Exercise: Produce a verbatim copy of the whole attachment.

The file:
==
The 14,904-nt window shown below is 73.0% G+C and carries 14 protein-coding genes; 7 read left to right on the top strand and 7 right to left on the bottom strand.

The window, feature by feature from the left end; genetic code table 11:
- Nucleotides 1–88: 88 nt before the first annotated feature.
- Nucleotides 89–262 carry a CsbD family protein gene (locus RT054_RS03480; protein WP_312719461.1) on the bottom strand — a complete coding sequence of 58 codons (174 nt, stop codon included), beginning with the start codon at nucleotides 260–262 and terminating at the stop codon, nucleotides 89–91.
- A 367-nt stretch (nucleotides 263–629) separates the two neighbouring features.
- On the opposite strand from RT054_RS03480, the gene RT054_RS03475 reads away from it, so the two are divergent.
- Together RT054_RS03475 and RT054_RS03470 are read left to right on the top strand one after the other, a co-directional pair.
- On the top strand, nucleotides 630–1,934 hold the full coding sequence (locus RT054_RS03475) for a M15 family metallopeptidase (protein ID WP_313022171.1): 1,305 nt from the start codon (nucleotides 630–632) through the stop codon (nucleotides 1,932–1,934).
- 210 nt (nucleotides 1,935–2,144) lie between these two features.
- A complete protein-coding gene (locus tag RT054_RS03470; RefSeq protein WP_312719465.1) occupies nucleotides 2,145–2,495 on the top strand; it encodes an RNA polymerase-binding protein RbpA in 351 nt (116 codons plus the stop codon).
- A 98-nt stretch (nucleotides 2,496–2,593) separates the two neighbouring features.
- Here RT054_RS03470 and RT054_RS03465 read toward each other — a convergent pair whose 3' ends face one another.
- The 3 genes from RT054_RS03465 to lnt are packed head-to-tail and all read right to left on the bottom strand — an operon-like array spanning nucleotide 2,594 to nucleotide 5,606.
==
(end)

The 14,904-nt window shown below is 73.0% G+C and carries 14 protein-coding genes; 7 read left to right on the top strand and 7 right to left on the bottom strand.

The window, feature by feature from the left end; genetic code table 11:
- Nucleotides 1–88: 88 nt before the first annotated feature.
- Nucleotides 89–262 carry a CsbD family protein gene (locus RT054_RS03480; protein WP_312719461.1) on the bottom strand — a complete coding sequence of 58 codons (174 nt, stop codon included), beginning with the start codon at nucleotides 260–262 and terminating at the stop codon, nucleotides 89–91.
- A 367-nt stretch (nucleotides 263–629) separates the two neighbouring features.
- On the opposite strand from RT054_RS03480, the gene RT054_RS03475 reads away from it, so the two are divergent.
- Together RT054_RS03475 and RT054_RS03470 are read left to right on the top strand one after the other, a co-directional pair.
- On the top strand, nucleotides 630–1,934 hold the full coding sequence (locus RT054_RS03475) for a M15 family metallopeptidase (protein ID WP_313022171.1): 1,305 nt from the start codon (nucleotides 630–632) through the stop codon (nucleotides 1,932–1,934).
- 210 nt (nucleotides 1,935–2,144) lie between these two features.
- A complete protein-coding gene (locus tag RT054_RS03470; RefSeq protein WP_312719465.1) occupies nucleotides 2,145–2,495 on the top strand; it encodes an RNA polymerase-binding protein RbpA in 351 nt (116 codons plus the stop codon).
- A 98-nt stretch (nucleotides 2,496–2,593) separates the two neighbouring features.
- Here RT054_RS03470 and RT054_RS03465 read toward each other — a convergent pair whose 3' ends face one another.
- The 3 genes from RT054_RS03465 to lnt are packed head-to-tail and all read right to left on the bottom strand — an operon-like array spanning nucleotide 2,594 to nucleotide 5,606.